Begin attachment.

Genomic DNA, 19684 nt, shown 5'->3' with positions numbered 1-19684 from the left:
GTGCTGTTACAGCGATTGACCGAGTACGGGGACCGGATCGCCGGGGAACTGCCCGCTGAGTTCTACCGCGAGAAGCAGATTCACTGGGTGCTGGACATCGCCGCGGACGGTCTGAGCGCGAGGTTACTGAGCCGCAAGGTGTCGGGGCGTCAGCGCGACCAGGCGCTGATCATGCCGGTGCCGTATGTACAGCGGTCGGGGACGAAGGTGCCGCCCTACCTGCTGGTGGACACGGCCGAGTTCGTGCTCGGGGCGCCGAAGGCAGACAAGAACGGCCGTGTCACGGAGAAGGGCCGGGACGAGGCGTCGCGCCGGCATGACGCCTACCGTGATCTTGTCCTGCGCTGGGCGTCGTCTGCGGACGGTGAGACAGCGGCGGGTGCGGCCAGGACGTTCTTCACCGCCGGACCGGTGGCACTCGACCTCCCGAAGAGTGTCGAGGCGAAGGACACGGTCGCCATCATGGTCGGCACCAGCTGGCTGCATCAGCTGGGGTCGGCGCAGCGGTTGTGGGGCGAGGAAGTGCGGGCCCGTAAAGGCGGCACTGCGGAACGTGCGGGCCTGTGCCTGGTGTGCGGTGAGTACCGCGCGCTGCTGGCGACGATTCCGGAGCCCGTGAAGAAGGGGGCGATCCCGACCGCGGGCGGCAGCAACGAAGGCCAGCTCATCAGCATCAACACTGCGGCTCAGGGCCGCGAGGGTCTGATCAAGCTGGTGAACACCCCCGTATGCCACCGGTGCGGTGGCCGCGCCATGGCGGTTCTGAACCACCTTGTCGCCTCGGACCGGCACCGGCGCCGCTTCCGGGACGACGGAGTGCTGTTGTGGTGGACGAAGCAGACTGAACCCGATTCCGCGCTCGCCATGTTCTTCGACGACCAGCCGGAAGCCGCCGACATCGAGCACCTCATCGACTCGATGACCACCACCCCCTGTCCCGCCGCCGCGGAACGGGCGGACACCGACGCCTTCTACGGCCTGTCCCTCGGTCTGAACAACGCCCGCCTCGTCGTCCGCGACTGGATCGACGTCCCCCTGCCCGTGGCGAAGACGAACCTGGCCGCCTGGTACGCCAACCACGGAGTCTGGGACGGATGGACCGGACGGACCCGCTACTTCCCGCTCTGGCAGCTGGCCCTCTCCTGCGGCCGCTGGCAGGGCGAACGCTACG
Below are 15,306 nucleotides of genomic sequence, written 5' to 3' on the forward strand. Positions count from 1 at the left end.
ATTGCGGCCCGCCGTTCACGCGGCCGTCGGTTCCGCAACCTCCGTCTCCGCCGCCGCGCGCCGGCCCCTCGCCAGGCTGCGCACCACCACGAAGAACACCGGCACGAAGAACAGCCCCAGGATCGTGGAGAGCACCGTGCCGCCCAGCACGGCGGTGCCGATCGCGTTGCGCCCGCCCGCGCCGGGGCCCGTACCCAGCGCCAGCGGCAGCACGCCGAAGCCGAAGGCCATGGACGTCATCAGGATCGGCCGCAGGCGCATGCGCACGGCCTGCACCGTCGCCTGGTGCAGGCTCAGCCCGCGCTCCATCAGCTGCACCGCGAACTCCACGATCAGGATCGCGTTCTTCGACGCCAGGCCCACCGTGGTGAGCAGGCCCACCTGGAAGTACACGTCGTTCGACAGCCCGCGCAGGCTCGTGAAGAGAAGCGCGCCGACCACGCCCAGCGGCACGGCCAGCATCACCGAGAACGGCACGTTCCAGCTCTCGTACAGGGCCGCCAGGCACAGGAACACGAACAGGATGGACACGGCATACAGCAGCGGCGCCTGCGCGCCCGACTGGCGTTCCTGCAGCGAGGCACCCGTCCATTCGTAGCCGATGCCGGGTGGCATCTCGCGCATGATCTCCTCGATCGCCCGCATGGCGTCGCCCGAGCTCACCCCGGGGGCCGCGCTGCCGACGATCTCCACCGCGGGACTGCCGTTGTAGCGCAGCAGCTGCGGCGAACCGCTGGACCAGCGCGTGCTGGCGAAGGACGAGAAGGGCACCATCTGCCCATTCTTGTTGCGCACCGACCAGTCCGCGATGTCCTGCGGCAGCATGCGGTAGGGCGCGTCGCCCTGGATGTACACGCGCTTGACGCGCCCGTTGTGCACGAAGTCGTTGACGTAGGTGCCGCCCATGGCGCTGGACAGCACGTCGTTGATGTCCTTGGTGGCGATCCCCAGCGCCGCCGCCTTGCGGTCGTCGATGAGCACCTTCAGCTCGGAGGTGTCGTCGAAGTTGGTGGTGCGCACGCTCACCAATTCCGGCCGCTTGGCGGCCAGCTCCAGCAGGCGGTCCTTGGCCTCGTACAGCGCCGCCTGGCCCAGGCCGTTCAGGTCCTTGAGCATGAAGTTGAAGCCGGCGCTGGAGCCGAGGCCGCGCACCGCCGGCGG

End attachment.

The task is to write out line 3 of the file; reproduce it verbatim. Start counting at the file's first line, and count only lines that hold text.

Below are 15,306 nucleotides of genomic sequence, written 5' to 3' on the forward strand. Positions count from 1 at the left end.